Easter blessings from UCAN
There is no more important week in the year for Christians than this Holy Week. We call it Holy because of the mystery we celebrate - God's gift of His son who loves us to his death on Calvary and beyond.
Because of that love, we wish each other Happy Easter even when we know there is a lot of tragedy about it - Good Friday. As Christians, we know that what we see happening with and in Jesus goes to the heart of what we know from our own experience of life.
At the Second Vatican Council, the Christian lives we all lead were described as being shares in the Paschal Mystery. We have our share in the death and resurrection of Jesus every day. Our lives are part of the Paschal Mystery.
At UCAN, we work to describe that mystery in the unfolding tragedies and astonishing blessings of the people we seek out and report, feature and comment on.
While at times deeply distressing work, this effort of ours gets its coherence in the same way the death of Jesus did - because of the astonishing grace of a God who never gives up on life and love.
Because of that, we can wish you Happy Easter.
Fr. Michael Kelly SJ
Hindu migration a concern in Pakistan
Every month one family migrates to India, say action groupsPritam K. Rohila with his wife in Lahore, Pakistan
- Ayyaz Gulzar, Karachi
- March 17, 2011
‚ÄúEvery month a Hindu family leaves for neighboring India. Insecurity, killings, kidnappings and forcible conversion of women to Islam are the major causes,‚ÄĚ said Jaipal Chabria, a Hindu politician in Pakistan.
The Human Rights Commission of Pakistan says that every year about 300 Hindu girls are abducted and converted to Islam against their will in Sindh province alone.
Hyderabad diocese‚Äôs Vicar General Father Samson Shukardin also referred to ‚Äúincreasing frustration‚ÄĚ among minority groups. ‚ÄúMost of the cases registered from Hindu families are from the Haris (peasants) community. The recent murder of the only Catholic federal minister has also increased desperation among minority groups,‚ÄĚ said the director of the National Commission for Justice and Peace in the Catholic diocese in Sindh province. ‚ÄúMany Christian families wish to leave the country but cannot do so because they are poor,‚ÄĚ he said adding ‚ÄúMinorities are feeling left out.‚ÄĚ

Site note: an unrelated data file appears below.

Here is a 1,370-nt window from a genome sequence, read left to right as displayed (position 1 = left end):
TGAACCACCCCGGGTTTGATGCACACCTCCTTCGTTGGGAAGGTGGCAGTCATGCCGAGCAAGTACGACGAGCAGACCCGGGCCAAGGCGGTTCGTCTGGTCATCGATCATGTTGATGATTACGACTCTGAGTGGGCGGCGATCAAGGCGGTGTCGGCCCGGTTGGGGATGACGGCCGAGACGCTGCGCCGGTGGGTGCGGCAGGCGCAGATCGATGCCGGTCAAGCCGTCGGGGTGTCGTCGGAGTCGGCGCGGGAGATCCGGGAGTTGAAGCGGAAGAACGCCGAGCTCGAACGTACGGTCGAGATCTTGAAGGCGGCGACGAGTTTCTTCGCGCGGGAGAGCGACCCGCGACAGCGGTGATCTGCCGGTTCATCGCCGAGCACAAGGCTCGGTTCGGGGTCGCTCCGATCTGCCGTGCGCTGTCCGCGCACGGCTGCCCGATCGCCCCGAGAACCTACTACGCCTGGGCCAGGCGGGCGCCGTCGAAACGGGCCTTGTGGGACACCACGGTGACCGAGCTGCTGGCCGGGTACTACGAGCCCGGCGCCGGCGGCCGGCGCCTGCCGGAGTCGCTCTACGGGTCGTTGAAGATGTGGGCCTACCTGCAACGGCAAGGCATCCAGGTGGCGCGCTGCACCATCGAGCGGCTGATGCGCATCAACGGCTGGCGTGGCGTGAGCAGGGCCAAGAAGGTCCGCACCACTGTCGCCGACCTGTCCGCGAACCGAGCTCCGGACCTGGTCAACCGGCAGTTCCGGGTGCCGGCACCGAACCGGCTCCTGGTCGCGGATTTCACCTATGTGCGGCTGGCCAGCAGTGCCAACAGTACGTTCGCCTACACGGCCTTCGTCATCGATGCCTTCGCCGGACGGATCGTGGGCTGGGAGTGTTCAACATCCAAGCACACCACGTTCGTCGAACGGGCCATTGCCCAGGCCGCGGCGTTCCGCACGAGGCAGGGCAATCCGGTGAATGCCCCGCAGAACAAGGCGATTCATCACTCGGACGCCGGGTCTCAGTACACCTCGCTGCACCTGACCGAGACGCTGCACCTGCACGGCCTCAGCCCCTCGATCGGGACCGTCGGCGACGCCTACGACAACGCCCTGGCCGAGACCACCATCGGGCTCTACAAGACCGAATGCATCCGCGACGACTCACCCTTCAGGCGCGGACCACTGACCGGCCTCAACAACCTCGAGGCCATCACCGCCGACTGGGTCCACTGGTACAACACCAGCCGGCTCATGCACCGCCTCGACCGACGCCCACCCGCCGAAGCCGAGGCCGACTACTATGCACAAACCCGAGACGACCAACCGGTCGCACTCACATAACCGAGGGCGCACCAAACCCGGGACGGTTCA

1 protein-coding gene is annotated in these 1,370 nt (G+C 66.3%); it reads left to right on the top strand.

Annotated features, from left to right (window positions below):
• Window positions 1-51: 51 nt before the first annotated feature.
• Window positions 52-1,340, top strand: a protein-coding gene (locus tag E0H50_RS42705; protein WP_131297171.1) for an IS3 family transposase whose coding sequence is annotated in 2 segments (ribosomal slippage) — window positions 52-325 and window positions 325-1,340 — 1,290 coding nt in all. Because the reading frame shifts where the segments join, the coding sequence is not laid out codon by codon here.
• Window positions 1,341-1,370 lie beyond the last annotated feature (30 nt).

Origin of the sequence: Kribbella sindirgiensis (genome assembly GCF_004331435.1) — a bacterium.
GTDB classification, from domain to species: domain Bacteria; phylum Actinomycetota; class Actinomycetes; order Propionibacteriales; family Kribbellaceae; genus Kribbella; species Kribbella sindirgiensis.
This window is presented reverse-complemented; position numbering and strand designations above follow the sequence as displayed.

Out of a population of 170 million, 78 percent are Sunnis, 16 percent Shiites and 6 percent non-Muslims. Christians are the second largest minority after Hindus, who make up 1.6 percent of Pakistan‚Äôs population. About 90 percent of the Hindus live in the rural southern region.
The recent number of Hindus is the sharpest decline in contrast to 20 percent of the population at the time of country‚Äôs independence in 1947, Chabria said.
‚ÄúThe mass migration, the non return of the Hindu community is bad news. Other minority groups including Christians and Ahmadis are discriminated likewise,‚ÄĚ said Pritam K. Rohila from the Association for Communal Harmony in Asia. ‚ÄúThe younger generation do not trust the government any more and opt for living abroad,‚ÄĚ he said. The use of religion for power and politics will only distance people from the county‚Äôs establishment, he added.
Media reports say about 30 temples remain out of 300 Hindu places of worship at the time of independence.
Rights group say that Pakistan‚Äôs stringent laws relating to religion have been used to persecute minority faiths. Hundreds of Christians are said to be among the accused.